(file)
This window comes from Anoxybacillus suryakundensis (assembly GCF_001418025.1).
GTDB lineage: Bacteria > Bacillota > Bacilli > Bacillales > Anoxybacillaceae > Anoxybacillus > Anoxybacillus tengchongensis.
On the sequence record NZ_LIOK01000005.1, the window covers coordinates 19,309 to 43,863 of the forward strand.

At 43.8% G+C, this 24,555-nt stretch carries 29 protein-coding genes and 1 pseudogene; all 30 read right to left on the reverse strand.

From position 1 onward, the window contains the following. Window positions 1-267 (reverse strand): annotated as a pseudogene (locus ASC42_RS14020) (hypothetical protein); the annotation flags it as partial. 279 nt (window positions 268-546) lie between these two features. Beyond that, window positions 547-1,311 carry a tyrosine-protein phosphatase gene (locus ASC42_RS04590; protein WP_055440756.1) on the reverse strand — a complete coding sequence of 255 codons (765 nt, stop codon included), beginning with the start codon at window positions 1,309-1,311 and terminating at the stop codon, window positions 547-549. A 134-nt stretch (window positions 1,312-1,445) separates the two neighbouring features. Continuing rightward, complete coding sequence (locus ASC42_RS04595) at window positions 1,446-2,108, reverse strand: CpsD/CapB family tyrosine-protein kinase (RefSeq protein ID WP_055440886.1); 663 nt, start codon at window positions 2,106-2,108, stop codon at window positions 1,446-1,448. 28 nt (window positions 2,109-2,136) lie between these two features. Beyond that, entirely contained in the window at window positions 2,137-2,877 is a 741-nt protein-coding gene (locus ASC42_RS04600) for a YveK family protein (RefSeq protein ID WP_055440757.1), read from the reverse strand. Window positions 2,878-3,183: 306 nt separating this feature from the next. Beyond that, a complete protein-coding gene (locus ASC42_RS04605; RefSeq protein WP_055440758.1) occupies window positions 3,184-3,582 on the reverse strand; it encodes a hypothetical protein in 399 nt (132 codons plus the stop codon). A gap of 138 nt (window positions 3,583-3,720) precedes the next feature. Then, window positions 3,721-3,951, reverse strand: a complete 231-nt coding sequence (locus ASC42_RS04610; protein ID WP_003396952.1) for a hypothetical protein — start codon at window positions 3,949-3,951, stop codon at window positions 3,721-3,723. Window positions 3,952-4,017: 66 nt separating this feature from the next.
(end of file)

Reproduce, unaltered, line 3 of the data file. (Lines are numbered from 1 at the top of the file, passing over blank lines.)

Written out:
On the sequence record NZ_LIOK01000005.1, the window covers coordinates 19,309 to 43,863 of the forward strand.